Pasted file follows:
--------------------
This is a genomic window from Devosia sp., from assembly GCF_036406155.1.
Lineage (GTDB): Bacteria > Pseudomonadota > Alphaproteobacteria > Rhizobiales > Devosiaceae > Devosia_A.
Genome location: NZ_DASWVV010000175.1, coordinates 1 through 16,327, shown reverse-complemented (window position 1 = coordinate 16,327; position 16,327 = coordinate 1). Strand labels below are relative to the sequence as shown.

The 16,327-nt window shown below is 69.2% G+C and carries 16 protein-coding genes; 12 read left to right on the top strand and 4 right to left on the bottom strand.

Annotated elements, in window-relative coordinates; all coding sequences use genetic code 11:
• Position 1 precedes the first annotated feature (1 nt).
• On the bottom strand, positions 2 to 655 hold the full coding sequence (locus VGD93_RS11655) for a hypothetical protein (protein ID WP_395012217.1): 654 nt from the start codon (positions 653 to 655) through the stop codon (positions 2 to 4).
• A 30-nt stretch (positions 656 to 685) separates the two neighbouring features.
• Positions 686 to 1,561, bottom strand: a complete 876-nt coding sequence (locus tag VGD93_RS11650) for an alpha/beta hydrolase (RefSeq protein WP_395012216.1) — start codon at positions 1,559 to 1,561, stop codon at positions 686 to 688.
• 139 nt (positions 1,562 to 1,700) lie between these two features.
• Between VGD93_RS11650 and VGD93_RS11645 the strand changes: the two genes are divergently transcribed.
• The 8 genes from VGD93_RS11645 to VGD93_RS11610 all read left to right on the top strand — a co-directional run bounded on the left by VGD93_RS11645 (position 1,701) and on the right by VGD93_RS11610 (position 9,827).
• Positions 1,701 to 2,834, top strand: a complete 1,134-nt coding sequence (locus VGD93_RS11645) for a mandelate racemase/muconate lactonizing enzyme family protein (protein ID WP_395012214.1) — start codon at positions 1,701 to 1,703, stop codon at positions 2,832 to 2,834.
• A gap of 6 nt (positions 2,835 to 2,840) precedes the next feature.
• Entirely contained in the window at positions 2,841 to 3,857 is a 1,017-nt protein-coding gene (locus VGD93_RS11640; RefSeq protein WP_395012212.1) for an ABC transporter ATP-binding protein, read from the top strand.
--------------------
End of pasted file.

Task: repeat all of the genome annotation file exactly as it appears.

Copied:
This is a genomic window from Devosia sp., from assembly GCF_036406155.1.
Lineage (GTDB): Bacteria > Pseudomonadota > Alphaproteobacteria > Rhizobiales > Devosiaceae > Devosia_A.
Genome location: NZ_DASWVV010000175.1, coordinates 1 through 16,327, shown reverse-complemented (window position 1 = coordinate 16,327; position 16,327 = coordinate 1). Strand labels below are relative to the sequence as shown.

The 16,327-nt window shown below is 69.2% G+C and carries 16 protein-coding genes; 12 read left to right on the top strand and 4 right to left on the bottom strand.

Annotated elements, in window-relative coordinates; all coding sequences use genetic code 11:
• Position 1 precedes the first annotated feature (1 nt).
• On the bottom strand, positions 2 to 655 hold the full coding sequence (locus VGD93_RS11655) for a hypothetical protein (protein ID WP_395012217.1): 654 nt from the start codon (positions 653 to 655) through the stop codon (positions 2 to 4).
• A 30-nt stretch (positions 656 to 685) separates the two neighbouring features.
• Positions 686 to 1,561, bottom strand: a complete 876-nt coding sequence (locus tag VGD93_RS11650) for an alpha/beta hydrolase (RefSeq protein WP_395012216.1) — start codon at positions 1,559 to 1,561, stop codon at positions 686 to 688.
• 139 nt (positions 1,562 to 1,700) lie between these two features.
• Between VGD93_RS11650 and VGD93_RS11645 the strand changes: the two genes are divergently transcribed.
• The 8 genes from VGD93_RS11645 to VGD93_RS11610 all read left to right on the top strand — a co-directional run bounded on the left by VGD93_RS11645 (position 1,701) and on the right by VGD93_RS11610 (position 9,827).
• Positions 1,701 to 2,834, top strand: a complete 1,134-nt coding sequence (locus VGD93_RS11645) for a mandelate racemase/muconate lactonizing enzyme family protein (protein ID WP_395012214.1) — start codon at positions 1,701 to 1,703, stop codon at positions 2,832 to 2,834.
• A gap of 6 nt (positions 2,835 to 2,840) precedes the next feature.
• Entirely contained in the window at positions 2,841 to 3,857 is a 1,017-nt protein-coding gene (locus VGD93_RS11640; RefSeq protein WP_395012212.1) for an ABC transporter ATP-binding protein, read from the top strand.